I'm only 26 years old, but even in that time I've seen plenty of crazy Pittsburgh Steelers moments. There are so many that even in Jeff Hartman's All-Time Pittsburgh Steelers' Greatest Plays Bracket, sixteen seeds left out so many classic moments that many fans could have argued should have been there. (James Harrison's interception return won by the way. Go modern Steelers fans!)
I guess that's one of the things that happens when you root for the NFL's most successful franchise in the Super Bowl era, you get so many exciting and great moments that you can't fit all of them into a selection of 16 plays to choose from and not feel like you're leaving out some amazing moments that stick with fans throughout their lives.
Part of what have always made those moments for me was the environment I was in at the time, who was around me, and how I reacted. Sometimes those great moments can be shared with family, friends, or even random strangers and the moments of pure joy with whoever you were around become ingrained in your memory along with the great play you just witnessed. In some ways, those moments can add to why a certain Steelers' play might stick out in your head more than the other.
So we here at BTSC want to hear all the different and best reaction stories each of you might have! No matter what the game was, share your stories in the comment section. We are going for intense stories where you've completely lost your mind, when you saw someone else lose their mind and it fired you up, or when you might have had a moment where you stood up gloating in front of a large group of non-Steelers fans, proud over what you just saw. They can be live moments when you're at the game, moments watching on TV, or even listening to the radio while at work or in the car.
The stories that get the most rec's or are just flat-out amazing will be shared in a later article, highlighting the author and the full reaction they provided in the comments in this article. We want to promote the great moments that many of you might have had from watching our favorite football franchise.
To give you an idea of what we're looking for, we've collected a few examples of such stories from our BTSC writers to share.
2010 was a crazy year for me, and the Steelers' success that year was a big part of it. After a long Sunday, I sat down to watch the Steelers' second showdown with the Ravens in Baltimore for what would be a decisive game in the division title chase.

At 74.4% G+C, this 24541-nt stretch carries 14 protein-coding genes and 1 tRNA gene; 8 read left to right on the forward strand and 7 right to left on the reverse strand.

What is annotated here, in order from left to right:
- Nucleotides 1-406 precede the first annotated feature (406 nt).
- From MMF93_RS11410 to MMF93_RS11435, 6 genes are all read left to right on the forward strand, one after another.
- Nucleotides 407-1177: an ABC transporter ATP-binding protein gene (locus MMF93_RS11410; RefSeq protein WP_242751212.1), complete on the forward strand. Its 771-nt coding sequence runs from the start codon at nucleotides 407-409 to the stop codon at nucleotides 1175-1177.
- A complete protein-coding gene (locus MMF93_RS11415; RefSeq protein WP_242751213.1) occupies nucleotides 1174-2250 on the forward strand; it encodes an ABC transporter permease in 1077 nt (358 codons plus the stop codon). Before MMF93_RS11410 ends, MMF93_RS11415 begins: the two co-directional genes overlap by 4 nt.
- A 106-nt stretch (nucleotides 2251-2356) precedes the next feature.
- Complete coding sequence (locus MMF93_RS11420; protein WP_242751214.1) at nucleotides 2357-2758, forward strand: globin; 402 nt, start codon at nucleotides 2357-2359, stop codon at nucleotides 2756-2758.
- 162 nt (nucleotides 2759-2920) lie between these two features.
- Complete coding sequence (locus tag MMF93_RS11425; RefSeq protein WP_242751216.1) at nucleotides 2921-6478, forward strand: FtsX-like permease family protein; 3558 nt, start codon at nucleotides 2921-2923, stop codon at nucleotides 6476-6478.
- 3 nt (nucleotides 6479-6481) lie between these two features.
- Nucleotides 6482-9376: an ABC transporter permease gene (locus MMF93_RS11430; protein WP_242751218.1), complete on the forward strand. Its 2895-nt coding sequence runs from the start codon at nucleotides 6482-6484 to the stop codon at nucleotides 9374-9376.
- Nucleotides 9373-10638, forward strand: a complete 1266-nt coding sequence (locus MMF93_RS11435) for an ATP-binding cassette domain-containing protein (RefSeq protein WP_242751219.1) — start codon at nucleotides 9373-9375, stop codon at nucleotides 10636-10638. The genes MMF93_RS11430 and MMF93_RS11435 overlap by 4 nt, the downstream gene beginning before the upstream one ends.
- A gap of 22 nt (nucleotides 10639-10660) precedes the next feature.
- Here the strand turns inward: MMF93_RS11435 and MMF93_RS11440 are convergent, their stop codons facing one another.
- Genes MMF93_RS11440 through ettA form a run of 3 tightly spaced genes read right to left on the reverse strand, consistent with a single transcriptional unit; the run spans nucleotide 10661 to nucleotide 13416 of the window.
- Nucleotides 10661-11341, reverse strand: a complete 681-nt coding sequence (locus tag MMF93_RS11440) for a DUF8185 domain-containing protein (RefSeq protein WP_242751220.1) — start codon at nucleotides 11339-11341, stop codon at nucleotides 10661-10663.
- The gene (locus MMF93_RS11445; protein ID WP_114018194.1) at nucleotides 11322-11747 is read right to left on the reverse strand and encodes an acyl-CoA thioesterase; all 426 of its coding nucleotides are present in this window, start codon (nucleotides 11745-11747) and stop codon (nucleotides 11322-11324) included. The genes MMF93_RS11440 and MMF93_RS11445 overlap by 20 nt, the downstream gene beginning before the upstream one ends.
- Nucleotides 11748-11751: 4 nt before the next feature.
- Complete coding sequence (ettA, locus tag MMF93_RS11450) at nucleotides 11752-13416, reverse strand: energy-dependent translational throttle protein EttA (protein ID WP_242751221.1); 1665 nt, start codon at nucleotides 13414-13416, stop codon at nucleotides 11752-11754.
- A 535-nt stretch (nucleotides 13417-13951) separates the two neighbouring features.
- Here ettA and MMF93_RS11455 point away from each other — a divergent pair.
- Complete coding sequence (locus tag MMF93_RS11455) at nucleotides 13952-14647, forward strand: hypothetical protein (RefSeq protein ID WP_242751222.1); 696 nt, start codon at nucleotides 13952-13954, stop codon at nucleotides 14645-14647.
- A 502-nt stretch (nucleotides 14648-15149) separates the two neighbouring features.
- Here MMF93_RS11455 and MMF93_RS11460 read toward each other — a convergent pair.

I had been so busy that day that I had not had a chance to eat and the delivery guy for pizza that night ran really late. So when it was late in the fourth quarter, I was tired and hungry, but most importantly, I was WIRED into the game. The defensive slobber-knocker was going back and forth all night and when the Ravens had the ball late, you knew the team needed to make a big play so the offense could get on the board. We all know that this came in the form of Troy Polamalu blitzing off the edge to sack Joe Flacco and force a fumble which LaMarr Woodley would recover.
The truth is though, I can't remember seeing Woodley being tackled after he recovered the ball. When Polamalu forced the fumble I jumped out my seat screaming like I had caught the Holy Ghost. When Woodley scooped the ball, the last thing I remember was screaming "GOOOOOOO!"
But the next thing I knew, my friends were waking me up as I laid face flat on the floor. I had screamed so loud and jumped up so quickly that I blacked out from the rush of blood to my head, but according to my friends, I didn't care, because when I fully recovered they said the first thing I said when I opened my eyes was something to the affect of, "IT'S GOTTA BE THE HAIRRRR!" I know, I have issues.
Sequencing into how this helped me save my sister a year later, we were both in University of Phoenix Stadium watching the Steelers taking on the Cardinals. The entire day we were amazed by how many more Steelers fans there were than Cardinals fans in Glendale, Arizona. In the 2nd quarter when Mike Wallace caught a bomb from Roethlisberger that would result in a 95 yard touchdown pass, both of us jumped to our feet, screaming out of excitement of the play.
Knowing that Wallace was not going to be caught I looked at my sister to high five her, but I saw her face and it was the same exact description from my friends of what I looked like when I passed out a year ago. Right as she started to unconsciously fall forward into the rows in front of us, I was able to catch her and sit her down gently into her chair.
When she recovered, the first thing she said was, "HE'S JUST TOO FAST! WOOO!!!"
Being a Steelers fan since January of 1980, there are several great seasons and moments I can think back on and remember as truly magical. However, the one year filled with several magical moments that never grows old for me was 1995--the Steelers ride to their first Super Bowl in 16 seasons.
Entering the '95 season, the Steelers were true Super Bowl contenders. However, you might say the psyche of the team may have been reeling just a tad after Pittsburgh's upset loss to the Chargers in the AFC Championship game at old Three Rivers Stadium that ended what had been an awesome 1994 campaign, the best Steelers season in 15 years. Leading up to the showdown with the Chargers, the only question seemed to be, who would Pittsburgh face in the Super Bowl--the 49ers or Cowboys? And the thought of a loss was the furthest thing from my mind.